What happened yesterday was proof positive that we ARE, and we totally ENJOY being the product of those who have gone before us. The only thing better than either witnessing a brilliantly talented guitarist like Richard, or nervously playing a tune that we have worked a thousand hours on in front of our peers ourselves – is to be in the company of those that have taught us, or those that we simply hold as our idols and mentors. Like Mose must have felt when he was in the company of Arnold. Like Merle felt when he was in the company of Mose. Like Chet, Odel, Tommy F with Merle. Like we have with Chet and our teachers. That feeling was rampant yesterday as many students, amateurs, and professionals were drawn together to hear one talent only to find themselves in the midst of their heroes (old and new) and mentors.

In that part of our club charter is to introduce this art style to those that haven’t heard it before, we had sent flyers out to guitar studio’s and high schools in the local Columbus area inviting students to come for free. electricity generation capacity And, fortunately several students did attend. —- The first order of transcendence beyond simply enjoying Richard’s virtuosity was having the opportunity to see the faces of those students witnessing this level of brilliance for the first time – knowing full well that they were finding one of their first "heroes." —– Sheer pleasure.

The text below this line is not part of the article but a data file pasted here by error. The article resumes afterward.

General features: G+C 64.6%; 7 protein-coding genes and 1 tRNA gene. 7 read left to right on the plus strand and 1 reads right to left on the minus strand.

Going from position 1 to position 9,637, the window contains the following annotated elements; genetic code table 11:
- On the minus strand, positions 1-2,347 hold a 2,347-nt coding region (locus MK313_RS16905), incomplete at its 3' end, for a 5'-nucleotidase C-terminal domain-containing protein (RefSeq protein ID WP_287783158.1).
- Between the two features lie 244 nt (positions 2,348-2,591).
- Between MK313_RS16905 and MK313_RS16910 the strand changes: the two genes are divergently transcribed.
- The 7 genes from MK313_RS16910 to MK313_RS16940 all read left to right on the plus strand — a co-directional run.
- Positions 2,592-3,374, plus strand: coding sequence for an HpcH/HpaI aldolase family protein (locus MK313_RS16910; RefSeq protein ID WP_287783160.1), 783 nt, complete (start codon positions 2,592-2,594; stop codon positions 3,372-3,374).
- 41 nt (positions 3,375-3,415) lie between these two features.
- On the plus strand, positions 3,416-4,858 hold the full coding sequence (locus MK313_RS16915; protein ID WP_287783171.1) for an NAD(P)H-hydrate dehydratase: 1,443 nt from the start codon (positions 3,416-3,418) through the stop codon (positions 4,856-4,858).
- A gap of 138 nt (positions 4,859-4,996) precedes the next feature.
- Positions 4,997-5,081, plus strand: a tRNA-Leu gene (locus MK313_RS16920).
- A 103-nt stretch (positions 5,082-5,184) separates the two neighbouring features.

The party was raised to the next order simply by having some of our local guitarist celebrities (the boyz) show up to check out what OFGC was all about: Craig Goodwin, Terry Efaw, Mike McGannon, and the very accomplished wild Chaz Mechenbier of Phil Dirt and the Dozers and ex member of Jerry Reed’s Band. They all acknowledged the talents of Mr. Smith, and several got up and had a ball playing one or two with Richard during our "Pick One With Richard" segment (that I think Richard kind of likes, too…)

The Pickin’ Party brought out the likes of Bob Mowry – the Mose Rager of Parkersburg, West Virginia. u gas cedar hill mo Both Charlie Berwinkle and Terry Efaw used to travel miles every week from their homes in southern Ohio to Parkersburg when they were young teens to learn what they could from this guy that squeezed magic out of his guitar – and still can. We truly enjoyed meeting and hearing a legend – Charlie and Terry reveled in reliving their youth.